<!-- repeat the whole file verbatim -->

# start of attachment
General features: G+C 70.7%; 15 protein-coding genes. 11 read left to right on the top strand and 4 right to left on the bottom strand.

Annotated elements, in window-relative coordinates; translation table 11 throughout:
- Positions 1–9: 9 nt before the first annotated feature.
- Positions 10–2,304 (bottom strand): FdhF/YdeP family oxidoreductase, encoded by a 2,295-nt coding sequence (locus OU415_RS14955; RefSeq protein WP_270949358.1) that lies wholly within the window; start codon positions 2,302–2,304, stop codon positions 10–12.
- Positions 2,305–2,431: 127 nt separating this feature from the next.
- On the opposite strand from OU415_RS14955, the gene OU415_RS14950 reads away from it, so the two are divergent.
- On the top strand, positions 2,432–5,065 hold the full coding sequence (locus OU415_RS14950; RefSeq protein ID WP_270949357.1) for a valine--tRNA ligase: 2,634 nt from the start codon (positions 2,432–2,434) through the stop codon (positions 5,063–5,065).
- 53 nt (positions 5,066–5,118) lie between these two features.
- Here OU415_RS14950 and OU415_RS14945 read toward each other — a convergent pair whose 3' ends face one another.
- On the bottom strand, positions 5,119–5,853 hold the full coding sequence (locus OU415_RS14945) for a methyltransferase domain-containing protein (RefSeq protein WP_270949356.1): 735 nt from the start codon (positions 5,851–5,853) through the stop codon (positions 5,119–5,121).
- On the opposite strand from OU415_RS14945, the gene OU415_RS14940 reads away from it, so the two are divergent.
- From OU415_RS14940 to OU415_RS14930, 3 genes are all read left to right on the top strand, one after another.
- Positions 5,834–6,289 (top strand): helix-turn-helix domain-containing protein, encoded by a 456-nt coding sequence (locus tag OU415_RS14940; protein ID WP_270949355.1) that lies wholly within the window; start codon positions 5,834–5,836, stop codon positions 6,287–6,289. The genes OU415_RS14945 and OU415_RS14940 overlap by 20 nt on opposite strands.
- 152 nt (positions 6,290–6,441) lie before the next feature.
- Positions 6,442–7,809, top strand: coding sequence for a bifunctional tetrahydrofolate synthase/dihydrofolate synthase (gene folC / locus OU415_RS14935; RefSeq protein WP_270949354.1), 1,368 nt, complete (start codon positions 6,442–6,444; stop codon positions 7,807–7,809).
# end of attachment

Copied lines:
General features: G+C 70.7%; 15 protein-coding genes. 11 read left to right on the top strand and 4 right to left on the bottom strand.

Annotated elements, in window-relative coordinates; translation table 11 throughout:
- Positions 1–9: 9 nt before the first annotated feature.
- Positions 10–2,304 (bottom strand): FdhF/YdeP family oxidoreductase, encoded by a 2,295-nt coding sequence (locus OU415_RS14955; RefSeq protein WP_270949358.1) that lies wholly within the window; start codon positions 2,302–2,304, stop codon positions 10–12.
- Positions 2,305–2,431: 127 nt separating this feature from the next.
- On the opposite strand from OU415_RS14955, the gene OU415_RS14950 reads away from it, so the two are divergent.
- On the top strand, positions 2,432–5,065 hold the full coding sequence (locus OU415_RS14950; RefSeq protein ID WP_270949357.1) for a valine--tRNA ligase: 2,634 nt from the start codon (positions 2,432–2,434) through the stop codon (positions 5,063–5,065).
- 53 nt (positions 5,066–5,118) lie between these two features.
- Here OU415_RS14950 and OU415_RS14945 read toward each other — a convergent pair whose 3' ends face one another.
- On the bottom strand, positions 5,119–5,853 hold the full coding sequence (locus OU415_RS14945) for a methyltransferase domain-containing protein (RefSeq protein WP_270949356.1): 735 nt from the start codon (positions 5,851–5,853) through the stop codon (positions 5,119–5,121).
- On the opposite strand from OU415_RS14945, the gene OU415_RS14940 reads away from it, so the two are divergent.
- From OU415_RS14940 to OU415_RS14930, 3 genes are all read left to right on the top strand, one after another.
- Positions 5,834–6,289 (top strand): helix-turn-helix domain-containing protein, encoded by a 456-nt coding sequence (locus tag OU415_RS14940; protein ID WP_270949355.1) that lies wholly within the window; start codon positions 5,834–5,836, stop codon positions 6,287–6,289. The genes OU415_RS14945 and OU415_RS14940 overlap by 20 nt on opposite strands.
- 152 nt (positions 6,290–6,441) lie before the next feature.
- Positions 6,442–7,809, top strand: coding sequence for a bifunctional tetrahydrofolate synthase/dihydrofolate synthase (gene folC / locus OU415_RS14935; RefSeq protein WP_270949354.1), 1,368 nt, complete (start codon positions 6,442–6,444; stop codon positions 7,807–7,809).